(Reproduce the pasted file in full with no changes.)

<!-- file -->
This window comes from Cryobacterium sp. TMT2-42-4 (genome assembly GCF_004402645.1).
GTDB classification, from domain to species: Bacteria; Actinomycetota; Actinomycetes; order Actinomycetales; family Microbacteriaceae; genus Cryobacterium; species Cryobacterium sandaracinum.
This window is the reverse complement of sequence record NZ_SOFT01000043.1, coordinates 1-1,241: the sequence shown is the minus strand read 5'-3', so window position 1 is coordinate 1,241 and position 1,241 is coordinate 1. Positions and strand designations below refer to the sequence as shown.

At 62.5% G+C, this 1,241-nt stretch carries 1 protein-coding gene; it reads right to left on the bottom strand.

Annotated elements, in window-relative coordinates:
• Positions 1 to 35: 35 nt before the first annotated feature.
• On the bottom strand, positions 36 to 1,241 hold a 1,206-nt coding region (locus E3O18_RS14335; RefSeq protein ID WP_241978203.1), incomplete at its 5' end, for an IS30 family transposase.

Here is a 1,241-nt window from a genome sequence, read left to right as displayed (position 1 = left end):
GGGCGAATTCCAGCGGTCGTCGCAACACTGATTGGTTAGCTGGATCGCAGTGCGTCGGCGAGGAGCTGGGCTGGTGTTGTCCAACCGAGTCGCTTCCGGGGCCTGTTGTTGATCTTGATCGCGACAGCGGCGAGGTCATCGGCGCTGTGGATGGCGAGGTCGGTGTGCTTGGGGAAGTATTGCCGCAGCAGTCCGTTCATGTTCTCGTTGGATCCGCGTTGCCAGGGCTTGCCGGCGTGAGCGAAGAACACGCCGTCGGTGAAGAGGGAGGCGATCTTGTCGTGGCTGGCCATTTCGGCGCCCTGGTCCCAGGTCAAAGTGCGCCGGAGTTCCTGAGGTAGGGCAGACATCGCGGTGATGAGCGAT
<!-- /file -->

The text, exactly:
This window comes from Cryobacterium sp. TMT2-42-4 (genome assembly GCF_004402645.1).
GTDB classification, from domain to species: Bacteria; Actinomycetota; Actinomycetes; order Actinomycetales; family Microbacteriaceae; genus Cryobacterium; species Cryobacterium sandaracinum.
This window is the reverse complement of sequence record NZ_SOFT01000043.1, coordinates 1-1,241: the sequence shown is the minus strand read 5'-3', so window position 1 is coordinate 1,241 and position 1,241 is coordinate 1. Positions and strand designations below refer to the sequence as shown.

At 62.5% G+C, this 1,241-nt stretch carries 1 protein-coding gene; it reads right to left on the bottom strand.

Annotated elements, in window-relative coordinates:
• Positions 1 to 35: 35 nt before the first annotated feature.
• On the bottom strand, positions 36 to 1,241 hold a 1,206-nt coding region (locus E3O18_RS14335; RefSeq protein ID WP_241978203.1), incomplete at its 5' end, for an IS30 family transposase.

Here is a 1,241-nt window from a genome sequence, read left to right as displayed (position 1 = left end):
GGGCGAATTCCAGCGGTCGTCGCAACACTGATTGGTTAGCTGGATCGCAGTGCGTCGGCGAGGAGCTGGGCTGGTGTTGTCCAACCGAGTCGCTTCCGGGGCCTGTTGTTGATCTTGATCGCGACAGCGGCGAGGTCATCGGCGCTGTGGATGGCGAGGTCGGTGTGCTTGGGGAAGTATTGCCGCAGCAGTCCGTTCATGTTCTCGTTGGATCCGCGTTGCCAGGGCTTGCCGGCGTGAGCGAAGAACACGCCGTCGGTGAAGAGGGAGGCGATCTTGTCGTGGCTGGCCATTTCGGCGCCCTGGTCCCAGGTCAAAGTGCGCCGGAGTTCCTGAGGTAGGGCAGACATCGCGGTGATGAGCGAT